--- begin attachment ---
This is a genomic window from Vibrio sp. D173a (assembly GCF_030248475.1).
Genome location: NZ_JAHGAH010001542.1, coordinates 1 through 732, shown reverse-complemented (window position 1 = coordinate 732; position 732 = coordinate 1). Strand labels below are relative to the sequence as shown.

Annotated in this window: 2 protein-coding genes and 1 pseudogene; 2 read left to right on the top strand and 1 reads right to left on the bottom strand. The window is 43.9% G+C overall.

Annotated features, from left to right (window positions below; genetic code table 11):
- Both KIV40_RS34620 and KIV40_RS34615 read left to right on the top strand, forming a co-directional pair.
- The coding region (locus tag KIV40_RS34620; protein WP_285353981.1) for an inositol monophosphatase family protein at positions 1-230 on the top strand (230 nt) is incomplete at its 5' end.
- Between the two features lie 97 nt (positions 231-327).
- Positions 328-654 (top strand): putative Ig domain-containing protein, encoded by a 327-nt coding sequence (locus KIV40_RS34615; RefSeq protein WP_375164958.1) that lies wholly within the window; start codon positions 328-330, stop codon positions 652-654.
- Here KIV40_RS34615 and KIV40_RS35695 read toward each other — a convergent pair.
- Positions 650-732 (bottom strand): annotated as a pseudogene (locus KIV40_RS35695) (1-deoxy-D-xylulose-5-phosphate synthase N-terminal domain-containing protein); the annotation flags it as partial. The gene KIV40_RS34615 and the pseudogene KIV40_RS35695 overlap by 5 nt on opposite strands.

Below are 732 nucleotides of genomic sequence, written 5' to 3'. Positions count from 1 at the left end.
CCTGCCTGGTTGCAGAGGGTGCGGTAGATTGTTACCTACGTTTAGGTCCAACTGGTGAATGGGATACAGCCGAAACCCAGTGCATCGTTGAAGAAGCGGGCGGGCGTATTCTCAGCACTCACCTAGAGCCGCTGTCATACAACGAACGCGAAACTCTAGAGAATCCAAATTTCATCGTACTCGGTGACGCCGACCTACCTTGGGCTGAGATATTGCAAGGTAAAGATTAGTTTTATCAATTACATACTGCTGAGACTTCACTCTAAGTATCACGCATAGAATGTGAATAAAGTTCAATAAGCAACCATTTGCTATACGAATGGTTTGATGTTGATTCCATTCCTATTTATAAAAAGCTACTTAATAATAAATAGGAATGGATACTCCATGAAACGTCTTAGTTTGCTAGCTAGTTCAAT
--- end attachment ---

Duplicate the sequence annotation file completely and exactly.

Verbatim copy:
This is a genomic window from Vibrio sp. D173a (assembly GCF_030248475.1).
Genome location: NZ_JAHGAH010001542.1, coordinates 1 through 732, shown reverse-complemented (window position 1 = coordinate 732; position 732 = coordinate 1). Strand labels below are relative to the sequence as shown.

Annotated in this window: 2 protein-coding genes and 1 pseudogene; 2 read left to right on the top strand and 1 reads right to left on the bottom strand. The window is 43.9% G+C overall.

Annotated features, from left to right (window positions below; genetic code table 11):
- Both KIV40_RS34620 and KIV40_RS34615 read left to right on the top strand, forming a co-directional pair.
- The coding region (locus tag KIV40_RS34620; protein WP_285353981.1) for an inositol monophosphatase family protein at positions 1-230 on the top strand (230 nt) is incomplete at its 5' end.
- Between the two features lie 97 nt (positions 231-327).
- Positions 328-654 (top strand): putative Ig domain-containing protein, encoded by a 327-nt coding sequence (locus KIV40_RS34615; RefSeq protein WP_375164958.1) that lies wholly within the window; start codon positions 328-330, stop codon positions 652-654.
- Here KIV40_RS34615 and KIV40_RS35695 read toward each other — a convergent pair.
- Positions 650-732 (bottom strand): annotated as a pseudogene (locus KIV40_RS35695) (1-deoxy-D-xylulose-5-phosphate synthase N-terminal domain-containing protein); the annotation flags it as partial. The gene KIV40_RS34615 and the pseudogene KIV40_RS35695 overlap by 5 nt on opposite strands.

Below are 732 nucleotides of genomic sequence, written 5' to 3'. Positions count from 1 at the left end.
CCTGCCTGGTTGCAGAGGGTGCGGTAGATTGTTACCTACGTTTAGGTCCAACTGGTGAATGGGATACAGCCGAAACCCAGTGCATCGTTGAAGAAGCGGGCGGGCGTATTCTCAGCACTCACCTAGAGCCGCTGTCATACAACGAACGCGAAACTCTAGAGAATCCAAATTTCATCGTACTCGGTGACGCCGACCTACCTTGGGCTGAGATATTGCAAGGTAAAGATTAGTTTTATCAATTACATACTGCTGAGACTTCACTCTAAGTATCACGCATAGAATGTGAATAAAGTTCAATAAGCAACCATTTGCTATACGAATGGTTTGATGTTGATTCCATTCCTATTTATAAAAAGCTACTTAATAATAAATAGGAATGGATACTCCATGAAACGTCTTAGTTTGCTAGCTAGTTCAAT